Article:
I've recently waded into the "Complementarian - Egalitarian" battle that's being waged in Evangelical Protestantism. (See, e.g., the Complegalitarian blog site.) Though I am not well read in the area,1 I do not lack thoughts or opinions on the subject! And, per an earlier post, I've been to a church that is on the front lines of this battle.
Anyway, here's a salvo from me:
Note: Had I first read the introduction to Discovering Biblical Equality: Complementarity Without Hierarchy (Ronald W. Pierce and Rebecca Merrill Groothuis, Editors), I might not have written this post, since in it the editors discuss the subject I address here, though not exactly as I have done. And as the subtitle of the book indicates, egalitarians regard themselves as complementarians, but without the hierarchy that restricts church and home leadership to men.
Why is the "only men can be church leaders and teach other men in church" position called "Complementarianism"?
While there are certain biological roles and functions for which men and women have complementary functions, Christian "Complementarianism" also uses these biological differences to restrict certain church roles and functions to men, even though men are allowed to do in church everything that women can do (including the women-assigned things in Titus 2:4-5 - i..e, men can so instruct these young women as well). Such a "Complementarianism" seems to be saying: "All Christians are equal, but some are more equal than others." (Cf. the commandment in Animal Farm being changed from "All animals are equal" to "All animals are equal, but some animals are more equal than others."2) This, despite what Paul writes in 1 Corinthians 12:13 and Galatians 3:26-28 and Colossians 3:10-11 about such former distinctions being done away with in Christ and all believers being one in Christ.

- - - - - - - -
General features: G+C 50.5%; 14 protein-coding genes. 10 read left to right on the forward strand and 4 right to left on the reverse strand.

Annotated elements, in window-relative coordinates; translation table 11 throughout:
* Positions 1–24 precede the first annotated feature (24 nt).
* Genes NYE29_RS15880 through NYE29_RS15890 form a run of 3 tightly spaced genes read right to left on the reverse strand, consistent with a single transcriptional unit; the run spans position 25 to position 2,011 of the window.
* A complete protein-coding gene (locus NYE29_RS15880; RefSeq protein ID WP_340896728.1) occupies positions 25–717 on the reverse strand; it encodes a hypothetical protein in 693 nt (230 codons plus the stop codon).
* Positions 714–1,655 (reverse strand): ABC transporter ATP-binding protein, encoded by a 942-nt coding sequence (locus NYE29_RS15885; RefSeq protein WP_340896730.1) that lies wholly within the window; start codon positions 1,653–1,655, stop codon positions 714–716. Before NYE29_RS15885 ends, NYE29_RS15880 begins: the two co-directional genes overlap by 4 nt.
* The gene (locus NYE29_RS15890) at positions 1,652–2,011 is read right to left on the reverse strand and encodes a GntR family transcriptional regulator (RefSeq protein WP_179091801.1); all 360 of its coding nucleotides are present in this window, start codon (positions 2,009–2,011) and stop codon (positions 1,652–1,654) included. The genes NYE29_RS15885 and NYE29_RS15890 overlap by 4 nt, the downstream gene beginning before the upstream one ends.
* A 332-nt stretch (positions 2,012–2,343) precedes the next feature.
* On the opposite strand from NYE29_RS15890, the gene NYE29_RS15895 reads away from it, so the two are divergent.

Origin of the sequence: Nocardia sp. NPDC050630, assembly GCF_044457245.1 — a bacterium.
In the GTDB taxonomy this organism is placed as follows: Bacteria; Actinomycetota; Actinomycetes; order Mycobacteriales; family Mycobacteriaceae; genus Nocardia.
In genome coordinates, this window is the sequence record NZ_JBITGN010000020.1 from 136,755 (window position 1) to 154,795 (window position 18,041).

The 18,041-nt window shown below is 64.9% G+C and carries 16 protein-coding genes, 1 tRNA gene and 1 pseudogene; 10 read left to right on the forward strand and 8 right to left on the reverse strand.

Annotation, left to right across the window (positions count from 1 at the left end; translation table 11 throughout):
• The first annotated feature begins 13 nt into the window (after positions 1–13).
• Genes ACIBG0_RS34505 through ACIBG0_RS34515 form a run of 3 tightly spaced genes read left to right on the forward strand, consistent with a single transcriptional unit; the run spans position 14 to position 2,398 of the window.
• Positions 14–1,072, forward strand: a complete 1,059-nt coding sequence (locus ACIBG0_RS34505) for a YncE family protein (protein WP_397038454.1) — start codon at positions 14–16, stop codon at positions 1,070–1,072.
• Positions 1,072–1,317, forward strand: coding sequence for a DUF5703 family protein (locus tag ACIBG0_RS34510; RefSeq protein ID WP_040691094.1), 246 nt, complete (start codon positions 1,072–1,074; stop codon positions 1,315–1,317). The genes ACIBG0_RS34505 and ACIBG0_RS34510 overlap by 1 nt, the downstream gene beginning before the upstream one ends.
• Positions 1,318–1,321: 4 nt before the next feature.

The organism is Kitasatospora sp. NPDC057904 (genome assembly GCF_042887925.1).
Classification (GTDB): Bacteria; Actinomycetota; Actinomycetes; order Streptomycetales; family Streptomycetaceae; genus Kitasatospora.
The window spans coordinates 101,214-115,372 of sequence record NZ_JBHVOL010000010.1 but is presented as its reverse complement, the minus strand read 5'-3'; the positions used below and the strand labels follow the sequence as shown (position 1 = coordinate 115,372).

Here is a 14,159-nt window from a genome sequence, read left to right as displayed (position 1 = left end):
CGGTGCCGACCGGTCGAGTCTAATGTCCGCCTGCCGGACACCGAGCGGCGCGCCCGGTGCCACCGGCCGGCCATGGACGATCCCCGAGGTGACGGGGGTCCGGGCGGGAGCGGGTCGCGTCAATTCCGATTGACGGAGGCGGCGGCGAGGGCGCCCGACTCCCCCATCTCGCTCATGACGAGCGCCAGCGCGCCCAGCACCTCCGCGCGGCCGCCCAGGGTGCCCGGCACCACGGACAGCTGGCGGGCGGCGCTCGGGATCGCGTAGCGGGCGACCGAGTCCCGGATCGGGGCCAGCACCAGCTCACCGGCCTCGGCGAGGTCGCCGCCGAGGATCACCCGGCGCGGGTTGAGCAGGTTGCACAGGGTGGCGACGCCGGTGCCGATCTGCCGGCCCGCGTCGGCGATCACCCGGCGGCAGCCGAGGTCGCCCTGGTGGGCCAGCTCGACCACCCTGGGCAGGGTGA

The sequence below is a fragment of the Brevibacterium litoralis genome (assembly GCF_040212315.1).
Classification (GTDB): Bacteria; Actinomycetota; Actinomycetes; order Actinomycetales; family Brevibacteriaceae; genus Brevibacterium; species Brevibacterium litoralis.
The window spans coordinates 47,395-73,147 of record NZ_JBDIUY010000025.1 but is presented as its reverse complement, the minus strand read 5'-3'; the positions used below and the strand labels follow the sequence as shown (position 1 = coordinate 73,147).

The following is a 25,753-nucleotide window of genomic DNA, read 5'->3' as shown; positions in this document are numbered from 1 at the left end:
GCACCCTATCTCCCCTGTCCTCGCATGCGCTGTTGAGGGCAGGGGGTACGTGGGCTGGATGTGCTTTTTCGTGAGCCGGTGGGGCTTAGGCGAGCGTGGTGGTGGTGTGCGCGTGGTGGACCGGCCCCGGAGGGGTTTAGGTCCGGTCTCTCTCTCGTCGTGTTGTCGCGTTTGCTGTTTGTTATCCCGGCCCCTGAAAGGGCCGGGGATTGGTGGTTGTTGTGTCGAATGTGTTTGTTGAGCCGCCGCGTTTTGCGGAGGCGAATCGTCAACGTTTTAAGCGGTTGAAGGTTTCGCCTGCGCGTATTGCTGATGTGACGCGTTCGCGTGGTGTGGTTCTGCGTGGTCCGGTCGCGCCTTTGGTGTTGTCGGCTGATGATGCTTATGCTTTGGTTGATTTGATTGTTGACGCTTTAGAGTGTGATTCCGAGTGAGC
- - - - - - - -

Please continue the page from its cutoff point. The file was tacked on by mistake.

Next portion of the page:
Hence, I would suggest an alternative term for such a position. Here are some candidates:
- "Subordinationism." But since "lay" men are just as "subordinated" to male pastors, elders, and deacons as "lay" women are, this is probably not a good alternative.
- "Restrictionism." This might be a valid alternative, since whereas "lay" men can become "clergy" and hold "church offices" and teach others, both male and female, it's not similarly open to women to enter or achieve the same rank or position or place of authority.
- "Patriarchalism." This formerly-used term most literally means a society headed by a "father." But since it also means a system or organization whereby power is held by and transferred through males, it might be the best and most accurate alternative term for so-called "Complementarianism."
(Note: When I talk about importing the husband-wife relationship into the church realm, I am not thereby saying or assuming that the husband-wife relationship has to be patriarchal, though there does seem to me to be Scriptural support for that, with the husbands' mutual respect and love and self-giving reciprocating the wives' and children's non-leadership or lesser-leadership roles. What I'm saying is that "Complementarians" seem to be imposing that model onto church roles and offices and tasks when they give men authority over women while denying a woman an equal right to be in authority or a pastor or a teacher of men.)
Maybe "Complementarians" would be offended if "Egalitarians" insisted on using "Patriarchalism" again, a term that more accurately describes the negative aspects of "Complementarianism." Is it the desire to dialogue without offending the other party that causes "Egalitarians" to acquiesce and accept the "Complementarians'" somewhat-euphemistic self-designation?
1 I haven't read many of the latest articles written about this, but I have in the past owned and read several books on the subject, though I've subsequently sold or given away most of them. I have yet to read much of the largish (500+ pages) Discovering Biblical Equality, but have read most of the second edition of Two Views on Women in Ministry, as well as the first edition of Women in the Church: An Analysis and Application of 1 Timothy 2:9-15 (and own the second edition as well). I've also read several responses and rebuttals to and from the opposing sides.
2 George Orwell, Animal Farm, Chapter X